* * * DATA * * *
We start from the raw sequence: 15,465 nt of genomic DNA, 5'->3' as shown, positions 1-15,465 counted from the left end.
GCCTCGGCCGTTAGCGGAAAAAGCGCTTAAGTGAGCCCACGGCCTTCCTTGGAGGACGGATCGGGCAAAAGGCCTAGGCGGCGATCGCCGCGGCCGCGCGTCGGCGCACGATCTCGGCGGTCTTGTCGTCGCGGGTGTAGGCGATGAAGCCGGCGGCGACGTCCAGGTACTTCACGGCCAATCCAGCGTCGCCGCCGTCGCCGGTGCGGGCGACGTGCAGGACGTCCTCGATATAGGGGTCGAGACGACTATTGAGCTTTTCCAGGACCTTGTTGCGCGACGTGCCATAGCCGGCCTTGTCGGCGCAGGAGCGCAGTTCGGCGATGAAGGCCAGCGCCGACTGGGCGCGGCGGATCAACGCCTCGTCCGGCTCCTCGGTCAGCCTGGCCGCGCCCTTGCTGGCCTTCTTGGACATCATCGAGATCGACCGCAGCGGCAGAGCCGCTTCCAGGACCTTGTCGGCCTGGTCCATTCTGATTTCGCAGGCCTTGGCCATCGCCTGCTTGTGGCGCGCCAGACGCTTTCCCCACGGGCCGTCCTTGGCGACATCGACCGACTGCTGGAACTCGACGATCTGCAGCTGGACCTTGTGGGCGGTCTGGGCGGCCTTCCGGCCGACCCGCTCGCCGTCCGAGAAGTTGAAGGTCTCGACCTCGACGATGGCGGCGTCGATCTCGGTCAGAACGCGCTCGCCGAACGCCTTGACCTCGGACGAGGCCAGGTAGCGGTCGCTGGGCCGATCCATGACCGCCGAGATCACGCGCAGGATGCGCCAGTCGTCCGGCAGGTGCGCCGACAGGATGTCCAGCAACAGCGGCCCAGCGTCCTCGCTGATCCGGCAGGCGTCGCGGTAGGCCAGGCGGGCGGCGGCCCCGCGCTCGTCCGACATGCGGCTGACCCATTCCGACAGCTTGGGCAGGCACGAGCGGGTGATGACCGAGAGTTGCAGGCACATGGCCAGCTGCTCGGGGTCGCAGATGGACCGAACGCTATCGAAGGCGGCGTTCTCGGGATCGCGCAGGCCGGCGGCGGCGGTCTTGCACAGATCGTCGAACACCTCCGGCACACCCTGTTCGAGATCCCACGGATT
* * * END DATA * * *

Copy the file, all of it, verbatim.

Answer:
We start from the raw sequence: 15,465 nt of genomic DNA, 5'->3' as shown, positions 1-15,465 counted from the left end.
GCCTCGGCCGTTAGCGGAAAAAGCGCTTAAGTGAGCCCACGGCCTTCCTTGGAGGACGGATCGGGCAAAAGGCCTAGGCGGCGATCGCCGCGGCCGCGCGTCGGCGCACGATCTCGGCGGTCTTGTCGTCGCGGGTGTAGGCGATGAAGCCGGCGGCGACGTCCAGGTACTTCACGGCCAATCCAGCGTCGCCGCCGTCGCCGGTGCGGGCGACGTGCAGGACGTCCTCGATATAGGGGTCGAGACGACTATTGAGCTTTTCCAGGACCTTGTTGCGCGACGTGCCATAGCCGGCCTTGTCGGCGCAGGAGCGCAGTTCGGCGATGAAGGCCAGCGCCGACTGGGCGCGGCGGATCAACGCCTCGTCCGGCTCCTCGGTCAGCCTGGCCGCGCCCTTGCTGGCCTTCTTGGACATCATCGAGATCGACCGCAGCGGCAGAGCCGCTTCCAGGACCTTGTCGGCCTGGTCCATTCTGATTTCGCAGGCCTTGGCCATCGCCTGCTTGTGGCGCGCCAGACGCTTTCCCCACGGGCCGTCCTTGGCGACATCGACCGACTGCTGGAACTCGACGATCTGCAGCTGGACCTTGTGGGCGGTCTGGGCGGCCTTCCGGCCGACCCGCTCGCCGTCCGAGAAGTTGAAGGTCTCGACCTCGACGATGGCGGCGTCGATCTCGGTCAGAACGCGCTCGCCGAACGCCTTGACCTCGGACGAGGCCAGGTAGCGGTCGCTGGGCCGATCCATGACCGCCGAGATCACGCGCAGGATGCGCCAGTCGTCCGGCAGGTGCGCCGACAGGATGTCCAGCAACAGCGGCCCAGCGTCCTCGCTGATCCGGCAGGCGTCGCGGTAGGCCAGGCGGGCGGCGGCCCCGCGCTCGTCCGACATGCGGCTGACCCATTCCGACAGCTTGGGCAGGCACGAGCGGGTGATGACCGAGAGTTGCAGGCACATGGCCAGCTGCTCGGGGTCGCAGATGGACCGAACGCTATCGAAGGCGGCGTTCTCGGGATCGCGCAGGCCGGCGGCGGCGGTCTTGCACAGATCGTCGAACACCTCCGGCACACCCTGTTCGAGATCCCACGGATT